Writers often talk and think about “process” — the path from an idea to a final product in a writing project. From what I’ve read and heard, the way writers work varies widely, and what works for some doesn’t work for others. If you’ve ever read Writing Down the Bones by Natalie Goldberg, you know that Goldberg is a fan of “freewriting.” She recommends putting pen to paper and writing without stopping for a pre-determined period of time. You don’t worry about punctuation, you don’t edit yourself, and if you write the same sentence twice that’s fine — as long as your pen keeps moving. The point is to free the ideas that are just out of reach of your conscious mind, ideas that might get blocked by the self-editor on your shoulder who insists that you correct your spelling or grammar before the creativity has had a chance to flow. This method works for a lot of writers.
Author/editor Michael Steinberg often tells this story about the way he wrote his award-winning memoir, Still Pitching: he wrote something like 300 pages of the book before realizing that he was over-reaching. He was trying to cover too many years in his life and was having a hard time finding a central thread for the story. He went through the text and found one paragraph that he felt was the kernel of what the book needed to be about. Then he started over, limiting the text to his high school years, with a focus on his determination to become a baseball pitcher (a story that, he always says, also turned out to be about how Michael Steinberg became a writer).
Some writers insist that you must write virtually every day to succeed, and some even write at the same time every day. Others aren’t as strict about it.
I’ve noticed that I don’t have a specific writing process that works for me all the time, at least not yet. My essays tend to fall, most of the time, into one of two categories: 1) first drafts that come together quickly; or 2) first drafts that take days, or weeks, or even months to gel into anything of interest. Occasionally I will work hard on a piece for weeks before deciding it just isn’t going to work, and I move on (but I always keep the work, because sometimes I find something in it that I can use in a different piece in the future).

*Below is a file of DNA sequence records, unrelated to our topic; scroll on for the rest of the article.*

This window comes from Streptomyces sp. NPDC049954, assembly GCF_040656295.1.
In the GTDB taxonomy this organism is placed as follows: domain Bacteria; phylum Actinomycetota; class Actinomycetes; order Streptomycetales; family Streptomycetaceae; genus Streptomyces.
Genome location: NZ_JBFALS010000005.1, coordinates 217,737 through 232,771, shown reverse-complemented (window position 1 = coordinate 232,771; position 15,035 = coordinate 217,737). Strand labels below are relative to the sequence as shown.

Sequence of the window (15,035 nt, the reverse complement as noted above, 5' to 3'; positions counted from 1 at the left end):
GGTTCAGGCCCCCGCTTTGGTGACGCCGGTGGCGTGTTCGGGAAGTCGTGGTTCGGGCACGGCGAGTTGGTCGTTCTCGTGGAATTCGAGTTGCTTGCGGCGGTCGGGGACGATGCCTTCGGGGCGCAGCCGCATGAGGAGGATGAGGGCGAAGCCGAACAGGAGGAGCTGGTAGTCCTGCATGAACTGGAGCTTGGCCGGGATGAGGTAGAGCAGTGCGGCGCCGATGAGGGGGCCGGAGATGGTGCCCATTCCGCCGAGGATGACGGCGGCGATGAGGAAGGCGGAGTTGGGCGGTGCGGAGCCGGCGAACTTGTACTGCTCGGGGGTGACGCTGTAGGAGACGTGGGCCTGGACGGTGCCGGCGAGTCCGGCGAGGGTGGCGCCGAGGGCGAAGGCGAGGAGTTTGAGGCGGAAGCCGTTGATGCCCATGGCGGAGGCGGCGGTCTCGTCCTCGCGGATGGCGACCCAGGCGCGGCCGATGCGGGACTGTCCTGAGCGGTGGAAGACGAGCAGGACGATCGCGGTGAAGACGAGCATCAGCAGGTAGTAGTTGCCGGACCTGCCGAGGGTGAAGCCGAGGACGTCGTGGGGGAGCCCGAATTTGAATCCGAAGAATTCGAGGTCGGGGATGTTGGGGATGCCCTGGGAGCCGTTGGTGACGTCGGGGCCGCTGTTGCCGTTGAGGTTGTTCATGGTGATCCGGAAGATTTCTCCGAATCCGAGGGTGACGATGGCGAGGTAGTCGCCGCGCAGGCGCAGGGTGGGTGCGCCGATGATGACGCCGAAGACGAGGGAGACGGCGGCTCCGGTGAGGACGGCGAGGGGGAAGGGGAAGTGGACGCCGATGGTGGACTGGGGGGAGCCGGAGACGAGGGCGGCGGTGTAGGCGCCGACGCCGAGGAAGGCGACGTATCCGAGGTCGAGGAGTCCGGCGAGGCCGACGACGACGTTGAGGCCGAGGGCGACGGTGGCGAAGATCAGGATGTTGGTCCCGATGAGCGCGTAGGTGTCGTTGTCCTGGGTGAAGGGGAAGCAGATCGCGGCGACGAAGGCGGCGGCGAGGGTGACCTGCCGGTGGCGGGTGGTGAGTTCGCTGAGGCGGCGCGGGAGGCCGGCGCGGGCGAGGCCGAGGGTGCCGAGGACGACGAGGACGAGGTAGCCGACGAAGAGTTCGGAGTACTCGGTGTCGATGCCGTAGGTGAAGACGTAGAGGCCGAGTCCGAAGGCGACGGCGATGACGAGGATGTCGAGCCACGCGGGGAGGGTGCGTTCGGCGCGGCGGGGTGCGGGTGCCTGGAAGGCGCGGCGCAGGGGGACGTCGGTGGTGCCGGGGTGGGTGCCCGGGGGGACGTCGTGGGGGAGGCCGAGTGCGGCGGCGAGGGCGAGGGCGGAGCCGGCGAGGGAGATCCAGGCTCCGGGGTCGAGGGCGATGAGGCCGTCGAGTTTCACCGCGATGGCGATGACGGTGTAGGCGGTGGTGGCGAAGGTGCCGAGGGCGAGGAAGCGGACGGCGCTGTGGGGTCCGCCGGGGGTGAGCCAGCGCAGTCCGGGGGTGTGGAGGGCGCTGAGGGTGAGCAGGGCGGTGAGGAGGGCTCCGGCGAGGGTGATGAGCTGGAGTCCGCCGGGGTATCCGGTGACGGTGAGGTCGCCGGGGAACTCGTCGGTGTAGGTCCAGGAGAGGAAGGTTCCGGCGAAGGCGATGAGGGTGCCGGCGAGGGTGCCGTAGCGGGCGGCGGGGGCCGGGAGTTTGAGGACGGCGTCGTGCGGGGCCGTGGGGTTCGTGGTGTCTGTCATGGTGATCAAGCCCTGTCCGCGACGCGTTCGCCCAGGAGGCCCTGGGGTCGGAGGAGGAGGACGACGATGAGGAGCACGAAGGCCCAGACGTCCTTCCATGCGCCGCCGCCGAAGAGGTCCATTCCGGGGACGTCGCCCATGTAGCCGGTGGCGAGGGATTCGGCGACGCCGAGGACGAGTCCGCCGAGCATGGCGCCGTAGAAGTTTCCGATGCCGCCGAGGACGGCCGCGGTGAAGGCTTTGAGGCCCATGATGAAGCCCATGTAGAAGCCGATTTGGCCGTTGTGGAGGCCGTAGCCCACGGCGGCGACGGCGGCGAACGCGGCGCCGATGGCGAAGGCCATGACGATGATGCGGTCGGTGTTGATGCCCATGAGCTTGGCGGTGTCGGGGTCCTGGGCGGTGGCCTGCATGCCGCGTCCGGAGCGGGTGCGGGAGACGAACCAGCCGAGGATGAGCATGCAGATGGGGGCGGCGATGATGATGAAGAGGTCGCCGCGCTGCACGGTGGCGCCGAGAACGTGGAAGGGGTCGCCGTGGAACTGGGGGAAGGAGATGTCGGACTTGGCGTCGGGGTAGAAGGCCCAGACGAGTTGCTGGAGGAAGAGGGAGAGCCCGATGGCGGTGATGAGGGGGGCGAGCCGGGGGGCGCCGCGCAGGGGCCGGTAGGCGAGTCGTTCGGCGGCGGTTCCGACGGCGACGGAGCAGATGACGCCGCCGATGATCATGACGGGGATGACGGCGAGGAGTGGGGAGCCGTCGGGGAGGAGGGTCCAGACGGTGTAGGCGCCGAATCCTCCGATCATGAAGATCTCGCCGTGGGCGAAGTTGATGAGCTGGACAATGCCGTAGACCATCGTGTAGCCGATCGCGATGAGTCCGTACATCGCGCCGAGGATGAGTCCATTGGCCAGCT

It seems, so far, that either I get inspired to write about something immediate — an event in the “present” — and I write the first draft pretty quickly, or I decide to write about something that’s been on my mind for a while, maybe an event from the past or an idea I’ve been turning over. In the latter case, I often have to work harder to find out what I want to say, and those drafts tend to take a long time to come together. I think most of the best writing I’ve done, so far, has been in the first category.
I’ve also noticed that if I write that first draft by hand, instead of on a keyboard, the language feels more connected to the moments or thoughts, and seems to represent my “voice” more closely. But I have to say that this is not always the case. One of my recently published essays, “Forty-Six,” was composed completely on a laptop keyboard — and it’s one of my favorites.
I will say this. Revision is always a part of my process — usually heavy revision. No matter how strong a first draft might feel, the language (down to word choice and sentence structure) and the shape of the piece (paragraph order, beginning, ending, fragments, etc.) always needs work. I recently sat down with an essay that I thought was “good” six months ago (and that had received a lot of positive comments from readers) and realized that there was a lot I could do to improve it. I spent four days revising just that piece, and I am a lot happier with it now.
So, writers, what is your process? What works for you, and what doesn’t? Comments?